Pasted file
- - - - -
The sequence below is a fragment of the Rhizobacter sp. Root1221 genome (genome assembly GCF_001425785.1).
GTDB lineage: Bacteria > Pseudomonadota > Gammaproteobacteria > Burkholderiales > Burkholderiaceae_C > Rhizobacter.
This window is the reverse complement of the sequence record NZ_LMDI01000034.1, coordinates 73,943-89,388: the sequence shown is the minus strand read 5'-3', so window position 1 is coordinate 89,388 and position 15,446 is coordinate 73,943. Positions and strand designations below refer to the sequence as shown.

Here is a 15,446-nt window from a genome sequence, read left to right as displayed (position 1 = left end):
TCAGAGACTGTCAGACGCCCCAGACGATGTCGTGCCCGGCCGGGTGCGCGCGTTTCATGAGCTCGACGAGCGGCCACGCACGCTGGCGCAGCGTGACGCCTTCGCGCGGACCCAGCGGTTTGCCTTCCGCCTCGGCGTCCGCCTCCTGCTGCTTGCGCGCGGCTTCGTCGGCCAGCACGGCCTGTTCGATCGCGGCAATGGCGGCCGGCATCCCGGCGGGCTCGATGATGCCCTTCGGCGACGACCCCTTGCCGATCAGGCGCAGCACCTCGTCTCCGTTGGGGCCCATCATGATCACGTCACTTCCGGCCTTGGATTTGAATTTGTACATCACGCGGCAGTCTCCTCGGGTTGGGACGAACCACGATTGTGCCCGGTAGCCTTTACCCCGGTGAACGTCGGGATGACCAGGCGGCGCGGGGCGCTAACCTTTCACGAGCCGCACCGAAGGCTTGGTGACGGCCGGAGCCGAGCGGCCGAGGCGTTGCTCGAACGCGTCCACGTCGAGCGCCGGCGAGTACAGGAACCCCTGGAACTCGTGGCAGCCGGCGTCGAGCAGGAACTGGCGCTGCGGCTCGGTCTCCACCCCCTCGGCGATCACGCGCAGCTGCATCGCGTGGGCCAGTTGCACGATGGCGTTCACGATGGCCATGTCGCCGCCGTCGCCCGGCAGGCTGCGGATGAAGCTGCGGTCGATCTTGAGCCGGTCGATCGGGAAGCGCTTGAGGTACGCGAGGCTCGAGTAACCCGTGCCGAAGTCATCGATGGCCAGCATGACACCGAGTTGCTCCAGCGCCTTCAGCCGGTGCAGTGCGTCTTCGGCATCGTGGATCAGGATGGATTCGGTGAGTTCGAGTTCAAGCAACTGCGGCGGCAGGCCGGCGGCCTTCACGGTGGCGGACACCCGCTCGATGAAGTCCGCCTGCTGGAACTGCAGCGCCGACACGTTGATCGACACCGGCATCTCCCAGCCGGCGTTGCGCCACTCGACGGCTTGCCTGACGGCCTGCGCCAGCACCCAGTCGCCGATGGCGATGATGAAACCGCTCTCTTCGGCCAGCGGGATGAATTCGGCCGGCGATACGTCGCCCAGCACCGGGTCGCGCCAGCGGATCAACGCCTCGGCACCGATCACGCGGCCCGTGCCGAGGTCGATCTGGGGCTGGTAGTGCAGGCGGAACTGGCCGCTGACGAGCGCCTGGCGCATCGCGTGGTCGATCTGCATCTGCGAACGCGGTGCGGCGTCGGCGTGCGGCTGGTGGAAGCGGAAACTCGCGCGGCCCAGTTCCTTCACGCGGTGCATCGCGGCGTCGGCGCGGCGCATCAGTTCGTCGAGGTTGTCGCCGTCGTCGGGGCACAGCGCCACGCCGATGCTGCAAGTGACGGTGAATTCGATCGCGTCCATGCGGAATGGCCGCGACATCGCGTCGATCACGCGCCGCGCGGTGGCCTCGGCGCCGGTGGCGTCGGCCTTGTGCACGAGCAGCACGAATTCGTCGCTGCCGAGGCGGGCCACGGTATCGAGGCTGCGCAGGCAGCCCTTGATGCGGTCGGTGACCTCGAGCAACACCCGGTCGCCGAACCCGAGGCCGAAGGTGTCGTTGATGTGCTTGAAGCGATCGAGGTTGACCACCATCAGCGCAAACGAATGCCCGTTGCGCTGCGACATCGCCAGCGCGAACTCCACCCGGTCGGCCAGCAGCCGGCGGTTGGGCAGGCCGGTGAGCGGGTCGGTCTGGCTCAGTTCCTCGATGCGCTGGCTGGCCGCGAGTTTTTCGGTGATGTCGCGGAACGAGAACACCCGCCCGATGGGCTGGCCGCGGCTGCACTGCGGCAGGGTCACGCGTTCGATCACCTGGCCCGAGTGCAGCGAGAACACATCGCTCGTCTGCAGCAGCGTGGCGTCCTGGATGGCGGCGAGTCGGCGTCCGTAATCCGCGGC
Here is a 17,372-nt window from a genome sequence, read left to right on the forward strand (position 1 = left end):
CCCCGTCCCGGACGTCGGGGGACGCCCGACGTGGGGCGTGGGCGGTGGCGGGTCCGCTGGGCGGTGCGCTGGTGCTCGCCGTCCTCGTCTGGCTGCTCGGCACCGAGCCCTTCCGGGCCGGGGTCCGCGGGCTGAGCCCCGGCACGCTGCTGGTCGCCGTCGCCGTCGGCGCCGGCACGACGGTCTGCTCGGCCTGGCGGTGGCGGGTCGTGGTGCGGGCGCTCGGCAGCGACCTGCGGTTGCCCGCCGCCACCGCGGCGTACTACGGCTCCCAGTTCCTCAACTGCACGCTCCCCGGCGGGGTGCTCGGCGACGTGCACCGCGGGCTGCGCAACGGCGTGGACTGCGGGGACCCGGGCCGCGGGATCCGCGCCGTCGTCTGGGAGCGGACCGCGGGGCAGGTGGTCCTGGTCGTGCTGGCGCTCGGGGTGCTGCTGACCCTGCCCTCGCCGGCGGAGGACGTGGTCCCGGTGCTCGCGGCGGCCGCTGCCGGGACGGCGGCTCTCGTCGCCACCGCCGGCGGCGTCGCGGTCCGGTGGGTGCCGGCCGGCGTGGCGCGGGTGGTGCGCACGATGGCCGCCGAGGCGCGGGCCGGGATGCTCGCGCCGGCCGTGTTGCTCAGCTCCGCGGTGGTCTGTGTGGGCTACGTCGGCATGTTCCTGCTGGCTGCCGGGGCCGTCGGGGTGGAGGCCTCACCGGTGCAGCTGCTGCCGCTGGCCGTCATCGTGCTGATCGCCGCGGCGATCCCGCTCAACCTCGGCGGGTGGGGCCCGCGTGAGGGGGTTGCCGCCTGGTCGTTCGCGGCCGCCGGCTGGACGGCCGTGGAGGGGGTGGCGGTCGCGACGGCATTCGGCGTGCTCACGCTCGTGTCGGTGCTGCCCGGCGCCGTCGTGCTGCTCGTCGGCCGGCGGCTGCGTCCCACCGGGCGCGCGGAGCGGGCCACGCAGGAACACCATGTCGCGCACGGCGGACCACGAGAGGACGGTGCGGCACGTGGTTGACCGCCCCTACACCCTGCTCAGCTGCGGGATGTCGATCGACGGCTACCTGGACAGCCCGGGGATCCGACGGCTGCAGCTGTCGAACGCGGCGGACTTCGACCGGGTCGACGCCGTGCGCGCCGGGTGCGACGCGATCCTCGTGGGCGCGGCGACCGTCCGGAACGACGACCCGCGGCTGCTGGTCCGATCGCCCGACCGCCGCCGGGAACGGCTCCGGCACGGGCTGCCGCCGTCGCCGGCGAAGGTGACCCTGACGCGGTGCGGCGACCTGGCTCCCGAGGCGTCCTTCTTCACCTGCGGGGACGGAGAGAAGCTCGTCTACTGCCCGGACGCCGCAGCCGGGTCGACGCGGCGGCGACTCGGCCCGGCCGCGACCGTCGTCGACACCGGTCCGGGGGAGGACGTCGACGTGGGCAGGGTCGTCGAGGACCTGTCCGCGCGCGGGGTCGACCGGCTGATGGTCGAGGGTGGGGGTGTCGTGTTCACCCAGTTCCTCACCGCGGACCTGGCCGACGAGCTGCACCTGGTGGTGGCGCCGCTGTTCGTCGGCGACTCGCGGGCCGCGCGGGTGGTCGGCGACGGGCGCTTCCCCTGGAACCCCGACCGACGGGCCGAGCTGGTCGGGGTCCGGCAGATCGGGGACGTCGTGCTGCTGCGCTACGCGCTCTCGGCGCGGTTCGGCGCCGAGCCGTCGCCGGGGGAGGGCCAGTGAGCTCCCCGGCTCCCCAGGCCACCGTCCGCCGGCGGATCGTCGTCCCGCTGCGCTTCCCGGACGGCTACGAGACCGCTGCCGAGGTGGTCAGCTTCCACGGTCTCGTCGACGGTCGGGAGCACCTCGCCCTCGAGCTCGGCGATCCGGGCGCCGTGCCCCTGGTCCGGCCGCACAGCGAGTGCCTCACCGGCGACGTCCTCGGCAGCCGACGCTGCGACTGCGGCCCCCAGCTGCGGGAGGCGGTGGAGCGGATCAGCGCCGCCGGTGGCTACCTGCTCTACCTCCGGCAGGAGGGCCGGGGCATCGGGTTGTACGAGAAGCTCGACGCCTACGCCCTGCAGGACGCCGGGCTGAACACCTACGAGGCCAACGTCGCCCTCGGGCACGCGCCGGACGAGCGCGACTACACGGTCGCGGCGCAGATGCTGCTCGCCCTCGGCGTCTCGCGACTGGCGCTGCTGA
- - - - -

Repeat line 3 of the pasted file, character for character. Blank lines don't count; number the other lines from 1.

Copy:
This window is the reverse complement of the sequence record NZ_LMDI01000034.1, coordinates 73,943-89,388: the sequence shown is the minus strand read 5'-3', so window position 1 is coordinate 89,388 and position 15,446 is coordinate 73,943. Positions and strand designations below refer to the sequence as shown.